November 16, 2011
Over the past six weeks, Terry Francona has shown a talent for stepping out before he's pushed out.
Whether he was actually fired by the Boston Red Sox or not, Francona was given the opportunity to step away. The mutual agreement between the two sides made it appear as if he may have resigned before being dismissed.
The last managerial opening remaining for Francona was with the Chicago Cubs. With his former Red Sox boss Theo Epstein now in charge at Wrigley Field, many thought a reunion looked like a natural fit.
But Francona never appeared to be a favored choice for Epstein. Sensing that he wasn't a real candidate for the Cubs (and perhaps not interested in a rebuilding project), he seems to have beaten his old boss to the punch again. Before the Cubs hired someone else for the job, Francona told CSNNE.com's Sean McAdam on Wednesday that he won't be managing anywhere next season.
"I need to take a step back and re-energize. That's probably in my best interest right now. In fairness to myself, it's the best thing to do.''
While the Cubs have interviewed candidates like Sandy Alomar Jr., Dale Sveum, Pete Mackanin and Mike Maddux, Francona had his eye on the opening with the St. Louis Cardinals. As the defending World Series champions with a good mix of veterans and up-and-coming talent, St. Louis was a far more appealing destination for Francona.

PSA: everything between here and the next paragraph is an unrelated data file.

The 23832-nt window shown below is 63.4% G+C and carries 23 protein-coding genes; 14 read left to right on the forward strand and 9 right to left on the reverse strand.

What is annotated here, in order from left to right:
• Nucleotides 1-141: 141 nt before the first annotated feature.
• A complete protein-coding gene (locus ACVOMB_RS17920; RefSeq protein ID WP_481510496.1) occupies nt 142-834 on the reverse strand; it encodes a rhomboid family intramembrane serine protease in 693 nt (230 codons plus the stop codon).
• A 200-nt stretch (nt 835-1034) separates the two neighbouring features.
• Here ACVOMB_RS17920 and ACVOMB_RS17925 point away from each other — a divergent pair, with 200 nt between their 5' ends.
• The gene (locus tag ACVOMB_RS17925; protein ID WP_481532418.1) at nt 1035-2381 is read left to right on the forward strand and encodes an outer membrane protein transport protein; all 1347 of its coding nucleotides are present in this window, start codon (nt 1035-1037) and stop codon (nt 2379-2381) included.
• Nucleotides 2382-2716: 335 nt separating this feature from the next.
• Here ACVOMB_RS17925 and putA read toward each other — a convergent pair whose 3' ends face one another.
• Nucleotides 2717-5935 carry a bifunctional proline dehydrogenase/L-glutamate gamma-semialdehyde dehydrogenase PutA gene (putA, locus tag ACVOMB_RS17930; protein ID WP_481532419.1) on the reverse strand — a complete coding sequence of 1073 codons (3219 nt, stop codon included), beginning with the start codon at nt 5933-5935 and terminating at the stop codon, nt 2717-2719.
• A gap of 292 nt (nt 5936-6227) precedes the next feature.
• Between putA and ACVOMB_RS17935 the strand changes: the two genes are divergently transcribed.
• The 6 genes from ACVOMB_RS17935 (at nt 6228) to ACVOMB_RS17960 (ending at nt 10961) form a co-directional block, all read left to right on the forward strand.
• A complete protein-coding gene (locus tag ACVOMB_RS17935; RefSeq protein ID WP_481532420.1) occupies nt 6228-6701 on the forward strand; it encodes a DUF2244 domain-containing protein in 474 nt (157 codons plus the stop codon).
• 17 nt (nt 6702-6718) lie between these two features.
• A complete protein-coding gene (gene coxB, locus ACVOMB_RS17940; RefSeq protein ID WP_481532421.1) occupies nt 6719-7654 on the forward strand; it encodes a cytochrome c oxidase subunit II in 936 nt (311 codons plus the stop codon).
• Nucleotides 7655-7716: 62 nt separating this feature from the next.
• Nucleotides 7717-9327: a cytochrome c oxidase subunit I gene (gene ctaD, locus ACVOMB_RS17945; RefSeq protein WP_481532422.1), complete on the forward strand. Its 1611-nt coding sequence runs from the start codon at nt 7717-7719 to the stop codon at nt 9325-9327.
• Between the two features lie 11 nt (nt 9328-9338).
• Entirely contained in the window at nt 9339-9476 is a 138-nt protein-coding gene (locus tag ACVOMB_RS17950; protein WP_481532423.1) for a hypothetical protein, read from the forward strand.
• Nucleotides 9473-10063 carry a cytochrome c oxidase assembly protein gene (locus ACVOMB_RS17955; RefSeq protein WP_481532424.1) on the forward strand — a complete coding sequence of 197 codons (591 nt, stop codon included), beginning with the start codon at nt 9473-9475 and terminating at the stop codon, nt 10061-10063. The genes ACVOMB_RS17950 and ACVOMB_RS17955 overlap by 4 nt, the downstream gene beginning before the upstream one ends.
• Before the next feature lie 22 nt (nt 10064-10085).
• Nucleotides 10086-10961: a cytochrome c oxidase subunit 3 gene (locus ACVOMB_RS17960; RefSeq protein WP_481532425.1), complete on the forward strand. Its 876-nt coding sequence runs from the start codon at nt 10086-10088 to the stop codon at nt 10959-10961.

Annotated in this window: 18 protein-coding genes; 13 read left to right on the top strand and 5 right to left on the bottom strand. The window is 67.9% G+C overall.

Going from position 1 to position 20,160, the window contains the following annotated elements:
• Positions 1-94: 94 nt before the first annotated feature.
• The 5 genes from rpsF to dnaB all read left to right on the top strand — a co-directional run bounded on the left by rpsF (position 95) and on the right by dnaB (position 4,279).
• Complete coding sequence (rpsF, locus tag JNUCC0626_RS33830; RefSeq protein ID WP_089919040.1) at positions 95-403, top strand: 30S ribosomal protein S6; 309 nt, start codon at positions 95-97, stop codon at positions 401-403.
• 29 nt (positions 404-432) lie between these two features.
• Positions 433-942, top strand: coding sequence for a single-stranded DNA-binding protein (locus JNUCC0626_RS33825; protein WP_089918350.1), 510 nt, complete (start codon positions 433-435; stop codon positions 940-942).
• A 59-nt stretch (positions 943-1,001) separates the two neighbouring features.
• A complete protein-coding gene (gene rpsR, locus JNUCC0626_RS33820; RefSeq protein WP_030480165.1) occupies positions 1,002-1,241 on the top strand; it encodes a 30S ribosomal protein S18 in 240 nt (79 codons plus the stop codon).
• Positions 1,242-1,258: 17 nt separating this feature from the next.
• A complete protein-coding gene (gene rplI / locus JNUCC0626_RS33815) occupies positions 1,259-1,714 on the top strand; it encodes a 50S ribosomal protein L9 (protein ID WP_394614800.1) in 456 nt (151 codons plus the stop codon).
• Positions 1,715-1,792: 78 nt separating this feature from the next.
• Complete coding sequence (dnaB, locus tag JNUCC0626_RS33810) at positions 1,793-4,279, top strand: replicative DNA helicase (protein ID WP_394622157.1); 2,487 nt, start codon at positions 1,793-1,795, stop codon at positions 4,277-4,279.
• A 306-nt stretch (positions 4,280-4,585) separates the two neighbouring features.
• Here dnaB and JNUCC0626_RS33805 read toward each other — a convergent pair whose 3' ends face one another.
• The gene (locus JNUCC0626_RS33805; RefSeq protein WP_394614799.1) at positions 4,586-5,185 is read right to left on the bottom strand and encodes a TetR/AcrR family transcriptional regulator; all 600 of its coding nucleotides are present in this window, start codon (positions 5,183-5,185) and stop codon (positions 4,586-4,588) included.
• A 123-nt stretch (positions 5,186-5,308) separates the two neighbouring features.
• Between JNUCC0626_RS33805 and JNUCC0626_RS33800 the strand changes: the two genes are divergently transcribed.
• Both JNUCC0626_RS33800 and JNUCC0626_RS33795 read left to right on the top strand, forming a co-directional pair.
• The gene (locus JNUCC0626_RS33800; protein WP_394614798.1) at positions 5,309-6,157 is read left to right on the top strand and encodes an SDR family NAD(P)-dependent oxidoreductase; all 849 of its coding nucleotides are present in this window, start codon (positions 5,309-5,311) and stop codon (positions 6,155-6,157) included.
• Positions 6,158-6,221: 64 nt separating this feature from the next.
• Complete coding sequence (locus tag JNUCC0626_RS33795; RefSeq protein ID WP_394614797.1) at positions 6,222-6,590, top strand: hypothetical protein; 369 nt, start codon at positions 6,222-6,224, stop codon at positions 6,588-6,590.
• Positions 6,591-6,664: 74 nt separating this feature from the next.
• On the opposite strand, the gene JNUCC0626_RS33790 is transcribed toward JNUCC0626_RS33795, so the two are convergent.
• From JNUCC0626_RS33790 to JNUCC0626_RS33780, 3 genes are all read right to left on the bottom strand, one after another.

Francona told McAdam as much, saying he was "genuinely excited" about the Cardinals' vacancy. Maybe it was the one job he could see himself taking after a grueling end to his Red Sox tenure. Alas, St. Louis went in the proverbial new direction with the surprise hiring of Mike Matheny.
But after interviewing with the Cards, Francona says he began to realize how "beaten up" he was. The Red Sox's epic collapse surely wore him out. And as we learned in one of the all-time shivs in the back from Bob Hohler's infamous exposé in the Boston Globe, Francona may have also been dealing with some personal issues that might not be properly addressed during another 162-game grind.
With that in mind, taking a one-year sabbatical is probably the right move for Francona. Besides, he doesn't have to get away from the game completely. Francona was very impressive in his two-game stint with Joe Buck in the Fox broadcast booth during the ALCS.
Sitting in for Tim McCarver, he shared some refreshing candor and insight, along with a conversational — rather than authoritarian — tone. Francona says he's been contacted by Fox, ESPN and MLB Network, and there's no reason to think he wouldn't do a great job in any of those opportunities.
Also, broadcasting would allow him to survey the entire major leagues, keep an eye on which jobs might open up, and then submit his name for the gig he prefers with batteries fully recharged.
It could be the latest in what's been a career of smart moves for Francona.